Cisco is looking to give traditional or legacy wide-area network users another reason to move to the software-defined WAN world.
The company has rolled out an integrated hardware/software package called SD-WAN Cloud onRamp for CoLocation that lets customers tie distributed multi-cloud applications back to a local branch office or local private data centre. The idea is that a cloud-to-branch link would be shorter, faster and possibly more secure that tying cloud-based applications directly all the way to the data centre.
“With Cisco SD-WAN Cloud onRamp for CoLocation operating regionally, connections from colocation facilities to branches are set up and configured according to traffic loads (such as video vs web browsing vs email) SLAs (requirements for low latency/jitter), and Quality of Experience for optimising cloud application performance,” wrote Anand Oswal, senior vice president of engineering, in Cisco’s Enterprise Networking Business in a blog about the new service.
According to Oswal, each branch or private data centre is equipped with a network interface that provides a secure tunnel to the regional colocation facility. In turn, the Cloud onRamp for CoLocation establishes secure tunnels to SaaS application platforms, multi-cloud platform services, and enterprise data centres, he stated.
Traffic is securely routed through the Cloud onRamp for CoLocation stack which includes security features such as application-aware firewalls, URL-filtering, intrusion detection/prevention, DNS-layer security, and Advanced Malware Protection (AMP) Threat Grid, as well as other network services such as load-balancing and Wide Area Application Services, Oswal wrote.
A typical use case for the package is an enterprise that has dozens of distributed branch offices, clustered around major cities, spread over several countries. The goal is to tie each branch to enterprise data centre databases, SaaS applications, and multi-cloud services while meeting service level agreements and application quality of experience, Oswal stated.
“With virtualised Cisco SD-WAN running on regional colocation centres, the branch workforce has access to applications and data residing in AWS, Azure, and Google cloud platforms as well as SaaS providers such as Microsoft 365 and Salesforce—transparently and securely,” Oswal said. “Distributing SD-WAN features over a regional architecture also brings processing power closer to where data is being generated—at the cloud edge.”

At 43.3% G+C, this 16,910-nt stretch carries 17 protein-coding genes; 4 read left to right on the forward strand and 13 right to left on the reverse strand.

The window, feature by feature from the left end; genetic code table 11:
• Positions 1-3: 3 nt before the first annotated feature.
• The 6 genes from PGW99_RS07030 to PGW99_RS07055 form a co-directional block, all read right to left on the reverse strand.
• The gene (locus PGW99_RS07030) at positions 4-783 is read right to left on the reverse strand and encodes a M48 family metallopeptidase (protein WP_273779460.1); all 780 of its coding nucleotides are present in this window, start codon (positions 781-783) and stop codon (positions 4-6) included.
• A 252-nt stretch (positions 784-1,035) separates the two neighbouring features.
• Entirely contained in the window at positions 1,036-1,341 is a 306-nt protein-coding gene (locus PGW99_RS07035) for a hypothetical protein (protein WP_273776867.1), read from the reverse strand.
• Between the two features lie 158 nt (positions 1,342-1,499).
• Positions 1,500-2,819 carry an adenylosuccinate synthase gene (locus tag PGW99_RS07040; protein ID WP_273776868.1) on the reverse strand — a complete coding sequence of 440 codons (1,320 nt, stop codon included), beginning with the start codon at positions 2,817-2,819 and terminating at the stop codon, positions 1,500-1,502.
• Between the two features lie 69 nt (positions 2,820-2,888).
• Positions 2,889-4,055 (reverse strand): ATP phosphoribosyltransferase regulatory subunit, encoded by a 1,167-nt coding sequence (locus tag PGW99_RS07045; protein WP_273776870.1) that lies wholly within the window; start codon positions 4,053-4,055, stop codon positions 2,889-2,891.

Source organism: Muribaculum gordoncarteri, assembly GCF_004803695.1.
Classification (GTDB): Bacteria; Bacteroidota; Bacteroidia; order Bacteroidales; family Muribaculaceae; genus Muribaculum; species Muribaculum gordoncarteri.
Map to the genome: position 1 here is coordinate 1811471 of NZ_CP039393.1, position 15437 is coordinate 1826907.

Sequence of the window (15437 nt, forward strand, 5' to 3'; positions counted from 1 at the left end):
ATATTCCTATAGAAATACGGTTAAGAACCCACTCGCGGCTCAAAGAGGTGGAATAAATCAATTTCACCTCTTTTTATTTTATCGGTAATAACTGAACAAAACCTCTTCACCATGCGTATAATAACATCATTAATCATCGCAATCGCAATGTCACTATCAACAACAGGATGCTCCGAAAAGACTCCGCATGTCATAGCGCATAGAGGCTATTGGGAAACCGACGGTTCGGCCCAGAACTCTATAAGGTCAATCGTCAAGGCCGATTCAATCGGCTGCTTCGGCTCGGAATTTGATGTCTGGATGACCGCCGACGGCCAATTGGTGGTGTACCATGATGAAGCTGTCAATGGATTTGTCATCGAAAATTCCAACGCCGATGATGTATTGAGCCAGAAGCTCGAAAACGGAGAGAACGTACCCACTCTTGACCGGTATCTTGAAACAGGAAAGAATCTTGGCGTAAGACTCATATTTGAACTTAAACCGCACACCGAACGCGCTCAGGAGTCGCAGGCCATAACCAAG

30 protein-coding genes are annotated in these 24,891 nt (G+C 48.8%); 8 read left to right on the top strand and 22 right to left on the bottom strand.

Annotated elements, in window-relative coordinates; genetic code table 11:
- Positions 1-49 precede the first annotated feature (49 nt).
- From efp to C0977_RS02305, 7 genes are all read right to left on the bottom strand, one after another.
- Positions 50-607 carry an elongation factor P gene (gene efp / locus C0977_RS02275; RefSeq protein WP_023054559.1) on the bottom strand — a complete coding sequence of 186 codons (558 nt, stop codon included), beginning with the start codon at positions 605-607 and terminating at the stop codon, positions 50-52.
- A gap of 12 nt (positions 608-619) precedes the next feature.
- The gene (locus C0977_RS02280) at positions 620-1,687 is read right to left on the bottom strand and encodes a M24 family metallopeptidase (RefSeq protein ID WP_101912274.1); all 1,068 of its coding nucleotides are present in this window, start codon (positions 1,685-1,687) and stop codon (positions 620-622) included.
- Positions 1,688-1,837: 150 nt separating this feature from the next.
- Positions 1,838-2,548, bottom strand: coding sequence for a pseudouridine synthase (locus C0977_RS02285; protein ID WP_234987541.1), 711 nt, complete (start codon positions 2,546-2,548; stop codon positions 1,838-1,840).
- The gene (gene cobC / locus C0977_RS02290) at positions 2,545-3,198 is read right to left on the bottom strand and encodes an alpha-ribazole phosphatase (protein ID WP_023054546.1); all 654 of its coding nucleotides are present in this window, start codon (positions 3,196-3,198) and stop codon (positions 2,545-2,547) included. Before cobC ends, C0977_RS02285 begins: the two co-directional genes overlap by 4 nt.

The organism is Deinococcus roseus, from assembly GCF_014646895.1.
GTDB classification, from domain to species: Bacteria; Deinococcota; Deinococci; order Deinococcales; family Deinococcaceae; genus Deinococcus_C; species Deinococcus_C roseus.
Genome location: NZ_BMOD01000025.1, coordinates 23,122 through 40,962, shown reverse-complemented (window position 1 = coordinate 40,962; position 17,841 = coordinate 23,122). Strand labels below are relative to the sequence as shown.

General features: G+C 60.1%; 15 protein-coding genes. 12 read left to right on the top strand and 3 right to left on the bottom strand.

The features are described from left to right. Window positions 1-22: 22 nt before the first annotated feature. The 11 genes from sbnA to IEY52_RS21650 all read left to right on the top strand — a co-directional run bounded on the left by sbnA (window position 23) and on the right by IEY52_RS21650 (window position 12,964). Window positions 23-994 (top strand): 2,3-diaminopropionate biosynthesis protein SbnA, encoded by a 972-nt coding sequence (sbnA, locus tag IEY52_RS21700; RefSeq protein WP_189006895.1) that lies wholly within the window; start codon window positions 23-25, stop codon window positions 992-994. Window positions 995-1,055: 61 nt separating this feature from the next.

The idea is that paths to designated SaaS applications will be monitored continuously for performance, and the application traffic will be dynamically routed to the best-performing path, without requiring human intervention, Oswal stated.
For a typical configuration, a region covering a target city uses a colocation IaaS provider that hosts the Cisco Cloud onRamp for CoLocation, which includes:
- Cisco vManage software that lets customers manage applications and provision, monitor and troubleshooting the WAN.
- Cisco Cloud Services Platform (CSP) 5000 The systems are x86 Linux Kernel-based Virtual Machine (KVM) software and hardware platforms for the data center, regional hub, and colocation Network Functions Virtualization (NFV). The platforms let enterprise IT teams or service providers deploy any Cisco or third-party network virtual service with Cisco’s Network Services Orchestrator (NSO) or any other northbound management and orchestration system.
- The Cisco Catalyst 9500 Series aggregation switches. Based on an x86 CPU, the Catalyst 9500 Series is Cisco’s lead purpose-built fixed core and aggregation enterprise switching platform, built for security, IoT, and cloud. The switches come with a 4-core x86, 2.4-GHz CPU, 16-GB DDR4 memory, and 16-GB internal storage.
If the features of the package sound familiar, that’s because the Cloud onRamp for CoLocation package is the second generation of a similar SD-WAN package offered by Viptela which Cisco bought in 2017.
SD-WAN's driving principle is to simplify the way big companies turn up new links to branch offices, better manage the way those links are utilised – for data, voice or video – and potentially save money in the process.
It's a profoundly hot market with tons of players including Cisco, VMware, Silver Peak, Riverbed, Aryaka, Fortinet, Nokia and Versa. IDC says the SD-WAN infrastructure market will hit $4.5 billion by 2022, growing at a more than 40% yearly clip between now and then.
SD-WAN lets networks route traffic based on centrally managed roles and rules, no matter what the entry and exit points of the traffic are, and with full security. For example, if a user in a branch office is working in Office365, SD-WAN can route their traffic directly to the closest cloud data centre for that app, improving network responsiveness for the user and lowering bandwidth costs for the business.
"SD-WAN has been a promised technology for years, but in 2019 it will be a major driver in how networks are built and re-built," Oswal said a Network World article earlier this year.